A U.S. Postal service mailer on how to vote this fall, which is the subject of at least one federal lawsuit, has started hitting mailboxes in Idaho.
The mailer offers up a checklist for voters who are casting a ballot through the mail this year. But the guidelines don’t necessarily line up with election laws, which differ from state to state.
For example, it gives timelines on when to request a ballot and mail it back and offers to connect the recipient with their state's specific statutes.
Colorado has sued the Postal Service, saying its mailer will confuse voters there, who are automatically sent ballots without having to request one. A federal judge agreed and temporarily blocked further mailers from being sent there.
But the Postal Service’s checklist mostly lines up with guidelines from Idaho election officials, which is why Deputy Secretary of State Chad Houck said he doesn’t see the mailer as a problem.
“Idaho has so many options for people [to vote],” Houck said.
You can request an absentee ballot right now, vote early in the coming weeks or register at the polls and cast a ballot on Election Day. Houck said to request and mail back your ballot as early as possible.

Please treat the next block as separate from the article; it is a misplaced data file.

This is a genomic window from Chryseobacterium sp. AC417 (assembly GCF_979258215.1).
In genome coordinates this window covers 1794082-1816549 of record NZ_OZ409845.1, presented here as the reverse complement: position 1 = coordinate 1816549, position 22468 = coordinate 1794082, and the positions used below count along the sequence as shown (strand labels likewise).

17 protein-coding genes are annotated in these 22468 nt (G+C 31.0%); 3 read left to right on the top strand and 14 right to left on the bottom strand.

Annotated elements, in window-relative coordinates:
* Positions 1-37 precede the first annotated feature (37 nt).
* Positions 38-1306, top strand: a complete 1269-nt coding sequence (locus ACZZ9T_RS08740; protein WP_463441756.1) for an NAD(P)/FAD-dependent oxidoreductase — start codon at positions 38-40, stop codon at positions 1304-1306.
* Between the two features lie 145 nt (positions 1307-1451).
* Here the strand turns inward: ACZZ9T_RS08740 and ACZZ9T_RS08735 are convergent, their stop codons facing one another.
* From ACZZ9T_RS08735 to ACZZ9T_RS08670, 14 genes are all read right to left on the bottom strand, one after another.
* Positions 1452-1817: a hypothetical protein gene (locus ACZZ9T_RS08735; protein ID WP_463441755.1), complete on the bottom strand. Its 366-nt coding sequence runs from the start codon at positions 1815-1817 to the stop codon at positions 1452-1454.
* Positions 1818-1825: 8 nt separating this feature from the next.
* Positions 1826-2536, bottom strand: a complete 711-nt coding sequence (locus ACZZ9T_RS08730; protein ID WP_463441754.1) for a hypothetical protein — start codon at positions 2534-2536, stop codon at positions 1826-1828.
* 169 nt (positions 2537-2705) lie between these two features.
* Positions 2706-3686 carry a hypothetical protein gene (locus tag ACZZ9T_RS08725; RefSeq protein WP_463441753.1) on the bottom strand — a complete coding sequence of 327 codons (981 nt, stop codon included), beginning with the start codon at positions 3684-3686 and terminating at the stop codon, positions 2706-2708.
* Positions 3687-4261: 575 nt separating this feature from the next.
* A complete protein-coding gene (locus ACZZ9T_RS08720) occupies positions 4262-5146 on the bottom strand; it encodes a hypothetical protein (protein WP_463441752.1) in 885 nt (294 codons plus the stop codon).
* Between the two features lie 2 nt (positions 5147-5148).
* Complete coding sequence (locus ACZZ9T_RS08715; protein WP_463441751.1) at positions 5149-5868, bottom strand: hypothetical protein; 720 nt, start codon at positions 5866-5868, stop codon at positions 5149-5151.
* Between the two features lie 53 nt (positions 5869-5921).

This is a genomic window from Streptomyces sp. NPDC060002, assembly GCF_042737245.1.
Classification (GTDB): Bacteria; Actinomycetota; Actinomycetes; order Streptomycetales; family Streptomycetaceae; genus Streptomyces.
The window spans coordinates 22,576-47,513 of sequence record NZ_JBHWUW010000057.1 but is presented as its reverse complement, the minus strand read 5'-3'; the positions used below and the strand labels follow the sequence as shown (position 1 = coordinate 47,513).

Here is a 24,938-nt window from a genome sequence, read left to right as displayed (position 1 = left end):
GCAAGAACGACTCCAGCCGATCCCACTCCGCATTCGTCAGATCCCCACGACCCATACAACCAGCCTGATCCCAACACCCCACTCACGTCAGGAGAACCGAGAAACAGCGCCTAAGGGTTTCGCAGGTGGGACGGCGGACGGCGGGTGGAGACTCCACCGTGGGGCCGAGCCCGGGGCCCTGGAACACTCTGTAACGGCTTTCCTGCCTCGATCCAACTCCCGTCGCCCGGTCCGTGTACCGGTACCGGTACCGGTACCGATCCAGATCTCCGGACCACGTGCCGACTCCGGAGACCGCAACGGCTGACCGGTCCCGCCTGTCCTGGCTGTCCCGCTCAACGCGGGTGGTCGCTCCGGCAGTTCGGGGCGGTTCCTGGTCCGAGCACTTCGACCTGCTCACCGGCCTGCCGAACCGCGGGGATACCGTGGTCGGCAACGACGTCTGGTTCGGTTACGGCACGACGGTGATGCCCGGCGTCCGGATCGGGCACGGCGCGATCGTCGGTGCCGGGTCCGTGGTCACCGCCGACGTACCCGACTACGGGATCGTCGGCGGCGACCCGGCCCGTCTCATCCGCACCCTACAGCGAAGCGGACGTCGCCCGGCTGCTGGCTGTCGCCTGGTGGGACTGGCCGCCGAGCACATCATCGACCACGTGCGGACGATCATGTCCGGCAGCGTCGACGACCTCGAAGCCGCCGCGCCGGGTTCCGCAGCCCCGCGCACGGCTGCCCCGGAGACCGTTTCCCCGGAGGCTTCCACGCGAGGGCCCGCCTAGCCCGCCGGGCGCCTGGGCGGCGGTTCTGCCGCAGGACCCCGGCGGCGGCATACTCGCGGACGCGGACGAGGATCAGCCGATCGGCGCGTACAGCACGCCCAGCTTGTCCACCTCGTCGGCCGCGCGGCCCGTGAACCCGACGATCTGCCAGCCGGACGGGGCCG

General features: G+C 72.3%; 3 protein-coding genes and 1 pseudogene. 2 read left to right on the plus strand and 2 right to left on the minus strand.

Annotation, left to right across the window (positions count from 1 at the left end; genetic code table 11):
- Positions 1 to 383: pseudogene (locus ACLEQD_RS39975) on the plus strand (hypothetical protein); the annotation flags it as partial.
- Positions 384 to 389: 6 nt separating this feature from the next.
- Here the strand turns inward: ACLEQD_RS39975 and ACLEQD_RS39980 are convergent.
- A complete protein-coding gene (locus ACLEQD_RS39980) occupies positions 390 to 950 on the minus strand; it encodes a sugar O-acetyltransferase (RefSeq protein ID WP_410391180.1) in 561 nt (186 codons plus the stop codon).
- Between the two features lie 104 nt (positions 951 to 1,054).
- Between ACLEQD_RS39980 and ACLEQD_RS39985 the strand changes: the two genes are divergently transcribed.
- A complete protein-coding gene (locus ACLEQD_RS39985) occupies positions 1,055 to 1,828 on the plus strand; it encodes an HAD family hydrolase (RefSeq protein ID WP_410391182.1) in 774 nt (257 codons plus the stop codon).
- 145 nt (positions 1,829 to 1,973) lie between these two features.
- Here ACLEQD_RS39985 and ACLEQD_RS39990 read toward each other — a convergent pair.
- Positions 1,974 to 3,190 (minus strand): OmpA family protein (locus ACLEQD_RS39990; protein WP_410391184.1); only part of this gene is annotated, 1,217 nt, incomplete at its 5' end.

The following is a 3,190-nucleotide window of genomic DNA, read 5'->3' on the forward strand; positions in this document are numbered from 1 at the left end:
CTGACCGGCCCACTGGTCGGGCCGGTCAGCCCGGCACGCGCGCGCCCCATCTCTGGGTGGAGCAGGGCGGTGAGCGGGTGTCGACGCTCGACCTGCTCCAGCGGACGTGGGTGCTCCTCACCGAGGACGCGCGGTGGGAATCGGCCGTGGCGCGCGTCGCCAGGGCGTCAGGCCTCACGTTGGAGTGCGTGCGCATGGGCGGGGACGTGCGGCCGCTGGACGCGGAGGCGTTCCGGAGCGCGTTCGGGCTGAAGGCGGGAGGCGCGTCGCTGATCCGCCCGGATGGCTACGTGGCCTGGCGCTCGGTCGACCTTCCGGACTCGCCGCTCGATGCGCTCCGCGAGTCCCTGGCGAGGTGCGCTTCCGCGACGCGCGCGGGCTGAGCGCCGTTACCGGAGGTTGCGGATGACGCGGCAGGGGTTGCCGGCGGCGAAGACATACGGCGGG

Your county clerk must have your ballot by 8 p.m. on Nov. 3 for it to be counted if you vote absentee, whether it was mailed in or dropped off in-person.
“It’s very, very difficult to have a situation where someone doesn’t have an opportunity to exercise their right to vote,” he said.
But problems have arisen in the past, including in Idaho’s all-absentee primary election in May. The Secretary of State’s server capacity was overrun with online ballot requests the day of the deadline, freezing the ability of some people to get a ballot.
Houck said the agency has since switched to a new system and added server capacity to handle last-minute requests.
The Idaho Secretary of State's office also sent out its own mailer last week reiterating voter deadlines and explaining the election process. A more substantial voter guide is expected to be mailed out to every household across the state, Houck said, toward the end of September.
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